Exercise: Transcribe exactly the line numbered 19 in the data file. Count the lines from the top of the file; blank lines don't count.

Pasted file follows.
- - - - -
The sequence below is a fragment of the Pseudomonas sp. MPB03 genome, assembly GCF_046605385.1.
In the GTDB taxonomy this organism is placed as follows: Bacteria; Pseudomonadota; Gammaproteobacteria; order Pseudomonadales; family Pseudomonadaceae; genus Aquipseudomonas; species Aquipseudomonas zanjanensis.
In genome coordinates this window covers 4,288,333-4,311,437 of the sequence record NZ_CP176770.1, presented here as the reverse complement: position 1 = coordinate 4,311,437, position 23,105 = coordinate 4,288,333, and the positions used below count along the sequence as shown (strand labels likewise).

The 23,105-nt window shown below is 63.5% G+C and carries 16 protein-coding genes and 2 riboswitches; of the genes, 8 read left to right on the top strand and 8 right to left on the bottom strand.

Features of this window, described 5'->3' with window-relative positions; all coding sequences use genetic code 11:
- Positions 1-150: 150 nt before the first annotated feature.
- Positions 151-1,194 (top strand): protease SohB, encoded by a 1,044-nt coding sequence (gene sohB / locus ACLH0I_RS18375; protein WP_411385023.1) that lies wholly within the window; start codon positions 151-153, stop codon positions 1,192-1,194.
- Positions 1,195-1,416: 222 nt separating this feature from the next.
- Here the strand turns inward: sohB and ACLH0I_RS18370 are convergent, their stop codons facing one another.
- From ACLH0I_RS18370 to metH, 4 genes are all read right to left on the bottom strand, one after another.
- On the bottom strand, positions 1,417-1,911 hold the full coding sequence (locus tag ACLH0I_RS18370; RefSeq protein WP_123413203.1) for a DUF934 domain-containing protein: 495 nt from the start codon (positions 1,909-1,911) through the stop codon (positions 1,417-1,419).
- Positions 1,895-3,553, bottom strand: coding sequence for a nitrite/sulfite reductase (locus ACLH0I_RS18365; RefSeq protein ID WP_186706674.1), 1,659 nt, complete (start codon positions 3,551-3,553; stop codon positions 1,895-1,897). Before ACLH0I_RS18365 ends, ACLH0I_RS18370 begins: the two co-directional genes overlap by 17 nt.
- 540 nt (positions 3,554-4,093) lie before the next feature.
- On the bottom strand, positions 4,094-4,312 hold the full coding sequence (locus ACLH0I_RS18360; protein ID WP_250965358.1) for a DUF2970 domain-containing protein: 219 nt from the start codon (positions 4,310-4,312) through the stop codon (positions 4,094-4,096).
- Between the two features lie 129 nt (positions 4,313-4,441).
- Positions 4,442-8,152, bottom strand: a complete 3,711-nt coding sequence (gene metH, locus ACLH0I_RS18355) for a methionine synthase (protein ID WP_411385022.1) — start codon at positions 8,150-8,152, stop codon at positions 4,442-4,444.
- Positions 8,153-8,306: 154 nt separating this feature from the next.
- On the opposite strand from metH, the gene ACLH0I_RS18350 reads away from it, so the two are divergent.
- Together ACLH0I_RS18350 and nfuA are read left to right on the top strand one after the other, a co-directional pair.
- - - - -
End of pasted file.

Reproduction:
- Together ACLH0I_RS18350 and nfuA are read left to right on the top strand one after the other, a co-directional pair.